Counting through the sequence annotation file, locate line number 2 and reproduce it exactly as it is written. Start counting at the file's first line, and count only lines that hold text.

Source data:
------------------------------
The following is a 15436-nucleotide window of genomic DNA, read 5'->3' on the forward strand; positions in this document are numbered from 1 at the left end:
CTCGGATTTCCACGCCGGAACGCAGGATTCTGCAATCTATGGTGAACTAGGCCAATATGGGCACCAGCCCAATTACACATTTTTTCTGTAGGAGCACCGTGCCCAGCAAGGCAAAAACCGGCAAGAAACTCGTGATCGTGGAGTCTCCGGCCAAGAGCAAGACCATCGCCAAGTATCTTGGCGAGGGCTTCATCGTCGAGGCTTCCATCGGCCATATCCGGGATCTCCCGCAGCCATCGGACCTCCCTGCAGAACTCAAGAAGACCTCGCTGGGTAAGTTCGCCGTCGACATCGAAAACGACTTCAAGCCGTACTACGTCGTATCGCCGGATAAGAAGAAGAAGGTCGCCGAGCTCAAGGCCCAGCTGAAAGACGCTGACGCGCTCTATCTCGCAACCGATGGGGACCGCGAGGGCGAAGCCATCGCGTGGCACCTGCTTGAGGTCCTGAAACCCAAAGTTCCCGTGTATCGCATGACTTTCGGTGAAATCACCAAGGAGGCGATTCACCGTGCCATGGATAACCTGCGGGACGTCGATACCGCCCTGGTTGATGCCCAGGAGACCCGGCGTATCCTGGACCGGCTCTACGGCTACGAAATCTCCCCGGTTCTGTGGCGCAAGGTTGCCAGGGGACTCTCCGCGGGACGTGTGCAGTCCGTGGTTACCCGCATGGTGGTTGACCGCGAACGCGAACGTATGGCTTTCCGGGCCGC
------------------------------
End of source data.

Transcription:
CTCGGATTTCCACGCCGGAACGCAGGATTCTGCAATCTATGGTGAACTAGGCCAATATGGGCACCAGCCCAATTACACATTTTTTCTGTAGGAGCACCGTGCCCAGCAAGGCAAAAACCGGCAAGAAACTCGTGATCGTGGAGTCTCCGGCCAAGAGCAAGACCATCGCCAAGTATCTTGGCGAGGGCTTCATCGTCGAGGCTTCCATCGGCCATATCCGGGATCTCCCGCAGCCATCGGACCTCCCTGCAGAACTCAAGAAGACCTCGCTGGGTAAGTTCGCCGTCGACATCGAAAACGACTTCAAGCCGTACTACGTCGTATCGCCGGATAAGAAGAAGAAGGTCGCCGAGCTCAAGGCCCAGCTGAAAGACGCTGACGCGCTCTATCTCGCAACCGATGGGGACCGCGAGGGCGAAGCCATCGCGTGGCACCTGCTTGAGGTCCTGAAACCCAAAGTTCCCGTGTATCGCATGACTTTCGGTGAAATCACCAAGGAGGCGATTCACCGTGCCATGGATAACCTGCGGGACGTCGATACCGCCCTGGTTGATGCCCAGGAGACCCGGCGTATCCTGGACCGGCTCTACGGCTACGAAATCTCCCCGGTTCTGTGGCGCAAGGTTGCCAGGGGACTCTCCGCGGGACGTGTGCAGTCCGTGGTTACCCGCATGGTGGTTGACCGCGAACGCGAACGTATGGCTTTCCGGGCCGC